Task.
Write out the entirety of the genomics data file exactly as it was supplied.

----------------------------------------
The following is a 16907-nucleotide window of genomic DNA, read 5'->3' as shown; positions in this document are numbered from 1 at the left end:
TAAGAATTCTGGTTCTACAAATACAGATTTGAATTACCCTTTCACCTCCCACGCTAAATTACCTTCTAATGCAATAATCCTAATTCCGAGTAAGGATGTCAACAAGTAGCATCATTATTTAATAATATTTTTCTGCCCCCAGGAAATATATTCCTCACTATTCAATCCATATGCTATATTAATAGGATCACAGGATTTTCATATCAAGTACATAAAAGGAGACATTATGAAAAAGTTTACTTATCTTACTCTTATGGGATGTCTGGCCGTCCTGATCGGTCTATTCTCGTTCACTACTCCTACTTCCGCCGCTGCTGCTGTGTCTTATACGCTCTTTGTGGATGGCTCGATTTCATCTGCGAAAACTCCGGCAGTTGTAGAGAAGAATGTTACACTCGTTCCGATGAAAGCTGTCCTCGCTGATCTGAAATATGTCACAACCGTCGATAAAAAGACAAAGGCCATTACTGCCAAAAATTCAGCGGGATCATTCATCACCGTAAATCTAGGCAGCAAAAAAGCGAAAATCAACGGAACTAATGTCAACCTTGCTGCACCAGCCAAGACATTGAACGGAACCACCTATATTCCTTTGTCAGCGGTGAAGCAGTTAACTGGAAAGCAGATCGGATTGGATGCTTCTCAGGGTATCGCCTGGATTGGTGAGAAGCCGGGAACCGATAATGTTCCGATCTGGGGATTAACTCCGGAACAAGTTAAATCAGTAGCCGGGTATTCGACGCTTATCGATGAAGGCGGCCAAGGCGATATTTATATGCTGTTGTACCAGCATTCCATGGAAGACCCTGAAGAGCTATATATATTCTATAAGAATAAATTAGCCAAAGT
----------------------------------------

The following is a 16907-nucleotide window of genomic DNA, read 5'->3' as shown; positions in this document are numbered from 1 at the left end:
TAAGAATTCTGGTTCTACAAATACAGATTTGAATTACCCTTTCACCTCCCACGCTAAATTACCTTCTAATGCAATAATCCTAATTCCGAGTAAGGATGTCAACAAGTAGCATCATTATTTAATAATATTTTTCTGCCCCCAGGAAATATATTCCTCACTATTCAATCCATATGCTATATTAATAGGATCACAGGATTTTCATATCAAGTACATAAAAGGAGACATTATGAAAAAGTTTACTTATCTTACTCTTATGGGATGTCTGGCCGTCCTGATCGGTCTATTCTCGTTCACTACTCCTACTTCCGCCGCTGCTGCTGTGTCTTATACGCTCTTTGTGGATGGCTCGATTTCATCTGCGAAAACTCCGGCAGTTGTAGAGAAGAATGTTACACTCGTTCCGATGAAAGCTGTCCTCGCTGATCTGAAATATGTCACAACCGTCGATAAAAAGACAAAGGCCATTACTGCCAAAAATTCAGCGGGATCATTCATCACCGTAAATCTAGGCAGCAAAAAAGCGAAAATCAACGGAACTAATGTCAACCTTGCTGCACCAGCCAAGACATTGAACGGAACCACCTATATTCCTTTGTCAGCGGTGAAGCAGTTAACTGGAAAGCAGATCGGATTGGATGCTTCTCAGGGTATCGCCTGGATTGGTGAGAAGCCGGGAACCGATAATGTTCCGATCTGGGGATTAACTCCGGAACAAGTTAAATCAGTAGCCGGGTATTCGACGCTTATCGATGAAGGCGGCCAAGGCGATATTTATATGCTGTTGTACCAGCATTCCATGGAAGACCCTGAAGAGCTATATATATTCTATAAGAATAAATTAGCCAAAGT